By Tony Phillips, delegate to Unison Special Local Government Conference (pc)
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Unison special conference votes to restart pay campaign

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Issue 2446
Pickets at Southwark Refuse and Recycling Centre in London out for a decent pay rise in July 2014
Pickets at Southwark Refuse and Recycling Centre in London out for a decent pay rise in July 2014 (Pic: Guy Smallman)

Hundreds of Unison union delegates voted to restart their pay campaign on Tuesday, overturning the position of the union’s leadership.

Delegates at the special one-day conference—which was forced by the membership—voted by two to one to restart the fight for a decent pay rise for 2015-2016.

Around 750 branch delegates in the hall in Westminster, central London, witnessed the union leadership being heavily criticised for its role in suspending strikes over pay in England and Wales last October.

Despite Tory claims that workers are better off, anger at poverty wages has made local government workers determined to fight.

Delegates attacked the ending of the pay campaign on the basis of a proposal—not even a concrete offer—cobbled together between union leaders and Labour Party council leaders. They also argued that the consultation that followed was rushed and inadequate.

The rotten two-year deal that emerged was little better than the 1 percent pay offer that members had overwhelmingly rejected. Workers were furious that it left many worse off. Where branches fought for rejection of the deal they won the argument.

This is where the groundswell came from that forced the special conference, only the second in Unison’s history.

At Unisons 2012 conference Dave Prentis showed how he would smash the pay freeze

At Unison’s 2012 conference general secretary Dave Prentis showed how he would smash the pay freeze (Pic: Unison)

A leadership motion that whitewashed its mishandling of the dispute only passed after it was amended. The revision aimed to ensure future pay deals are subject to widespread consultation with union members.

It was a bad start to the day for the leadership and signalled the deep anger among rank and file members against the sellout on local government pay.

The first speaker from the floor was Jo Cardwell from Islington in London and was one the best received of the whole day. To huge applause she said, “Those MPs over the road are supposed to be worth an 11 percent pay rise. It makes me angry to have to tell members in my branch the employers think they are only worth 1 percent.”

The argument that members didn’t want to fight didn’t wash with delegates. The debate became about what kind of leadership we need.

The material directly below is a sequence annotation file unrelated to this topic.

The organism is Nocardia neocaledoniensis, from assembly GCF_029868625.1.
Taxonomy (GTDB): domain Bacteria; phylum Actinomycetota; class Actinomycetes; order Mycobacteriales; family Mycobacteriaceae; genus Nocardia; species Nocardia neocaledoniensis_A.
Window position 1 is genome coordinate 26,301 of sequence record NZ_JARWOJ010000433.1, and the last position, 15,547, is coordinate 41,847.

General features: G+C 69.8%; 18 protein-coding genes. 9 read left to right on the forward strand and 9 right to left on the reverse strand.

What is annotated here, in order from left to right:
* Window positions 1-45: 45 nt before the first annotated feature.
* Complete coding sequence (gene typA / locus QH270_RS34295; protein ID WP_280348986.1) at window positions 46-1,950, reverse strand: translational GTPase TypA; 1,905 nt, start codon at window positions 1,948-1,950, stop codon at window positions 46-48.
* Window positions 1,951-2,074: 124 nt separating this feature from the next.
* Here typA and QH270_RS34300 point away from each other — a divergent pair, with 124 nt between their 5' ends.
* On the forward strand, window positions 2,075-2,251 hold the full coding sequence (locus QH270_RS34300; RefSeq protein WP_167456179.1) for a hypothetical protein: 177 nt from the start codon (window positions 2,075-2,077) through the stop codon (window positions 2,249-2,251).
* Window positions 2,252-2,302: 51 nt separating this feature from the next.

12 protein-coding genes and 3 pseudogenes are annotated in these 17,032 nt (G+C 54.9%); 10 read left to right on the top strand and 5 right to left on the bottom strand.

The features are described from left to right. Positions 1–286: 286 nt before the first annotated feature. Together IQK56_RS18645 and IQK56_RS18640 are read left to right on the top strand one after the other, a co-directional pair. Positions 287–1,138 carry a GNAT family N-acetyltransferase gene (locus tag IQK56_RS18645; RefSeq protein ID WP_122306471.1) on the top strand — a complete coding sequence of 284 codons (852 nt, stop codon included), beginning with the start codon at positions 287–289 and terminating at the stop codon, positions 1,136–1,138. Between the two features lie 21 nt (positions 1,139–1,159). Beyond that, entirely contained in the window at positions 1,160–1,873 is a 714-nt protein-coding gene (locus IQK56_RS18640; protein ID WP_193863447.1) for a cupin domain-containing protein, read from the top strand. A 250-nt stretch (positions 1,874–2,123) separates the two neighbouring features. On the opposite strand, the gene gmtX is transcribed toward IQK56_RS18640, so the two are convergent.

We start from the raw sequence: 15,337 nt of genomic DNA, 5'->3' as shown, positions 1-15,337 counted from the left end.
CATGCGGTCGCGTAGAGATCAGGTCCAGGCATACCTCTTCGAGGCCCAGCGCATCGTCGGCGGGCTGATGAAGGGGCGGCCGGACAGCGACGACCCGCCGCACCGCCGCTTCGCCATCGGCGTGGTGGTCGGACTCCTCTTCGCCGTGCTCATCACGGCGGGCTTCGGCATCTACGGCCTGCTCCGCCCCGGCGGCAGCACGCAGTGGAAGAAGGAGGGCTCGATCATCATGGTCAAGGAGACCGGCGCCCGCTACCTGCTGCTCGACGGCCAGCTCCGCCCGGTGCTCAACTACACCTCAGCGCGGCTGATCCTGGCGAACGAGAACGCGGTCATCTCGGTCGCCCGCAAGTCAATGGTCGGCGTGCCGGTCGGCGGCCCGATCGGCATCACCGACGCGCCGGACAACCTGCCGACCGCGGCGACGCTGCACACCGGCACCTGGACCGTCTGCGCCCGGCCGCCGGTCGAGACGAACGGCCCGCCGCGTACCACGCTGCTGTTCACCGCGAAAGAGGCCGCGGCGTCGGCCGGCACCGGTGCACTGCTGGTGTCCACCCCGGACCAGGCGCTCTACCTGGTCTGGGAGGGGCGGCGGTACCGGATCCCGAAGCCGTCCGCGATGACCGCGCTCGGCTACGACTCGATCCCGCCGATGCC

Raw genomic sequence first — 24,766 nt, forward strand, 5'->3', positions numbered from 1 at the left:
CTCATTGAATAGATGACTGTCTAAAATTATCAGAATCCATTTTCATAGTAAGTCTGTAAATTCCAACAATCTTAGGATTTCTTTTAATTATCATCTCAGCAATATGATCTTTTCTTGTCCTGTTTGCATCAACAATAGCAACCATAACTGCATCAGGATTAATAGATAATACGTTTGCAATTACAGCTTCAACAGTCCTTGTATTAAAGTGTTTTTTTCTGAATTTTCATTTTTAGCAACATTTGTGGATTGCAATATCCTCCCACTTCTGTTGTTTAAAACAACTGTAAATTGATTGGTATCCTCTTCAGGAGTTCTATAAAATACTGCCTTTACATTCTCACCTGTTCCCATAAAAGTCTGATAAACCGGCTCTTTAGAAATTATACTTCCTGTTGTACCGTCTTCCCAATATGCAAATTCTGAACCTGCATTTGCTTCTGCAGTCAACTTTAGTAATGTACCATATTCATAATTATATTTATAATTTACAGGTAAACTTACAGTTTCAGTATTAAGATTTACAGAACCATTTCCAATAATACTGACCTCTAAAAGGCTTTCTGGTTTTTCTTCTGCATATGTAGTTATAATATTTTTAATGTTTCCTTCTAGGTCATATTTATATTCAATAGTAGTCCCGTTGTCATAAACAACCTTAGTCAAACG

The mood of opposition was clear early in the day and gave many the confidence to keep pushing the argument to restart the fight. This was despite every trick in the book being used to try and time out the most important debate—to reopen the pay campaign.

Almost every motion opposed by the top table was passed.

Those supporting the leadership appeared desperate at times, with one speaker even arguing the union would lose members if it submitted a pay claim this year. This argument is, frankly, ridiculous.

In moving the motion to reopen pay talks, Manchester delegate Evelyn Doyle argued that opposition to doing so was “spurious, negative and defeatist”.

Paula Barker, also from Manchester, backed the argument and insisted it “makes no sense” to wait another year to fight over pay.

George Binette from Camden in London said members should “show we’re not passive supporters of Labour and we want to stand up to austerity”.

The union leaders’ strategy to give a Labour government, if elected, a year’s grace against any new local government pay claims was roundly rejected by conference delegates today.

After years of Tory austerity, and Labour’s failure to offer any real alternative, workers have shown time and again they are willing to struggle for decent pay and conditions.

But as Portsmouth delegate Jon Woods argued we are looking for more from union leaders than doing a “Grand Old Duke of York”. Instead, he said, “We want the leadership to march us up the top of the hill, stay there, dig in and fight.”

Unison activists should now organise branch and section meetings to report back from the conference to argue to restart the campaign for a decent pay rise.

We should also be campaigning for the Reclaim the Union candidates in the NEC elections that start on 7 April.

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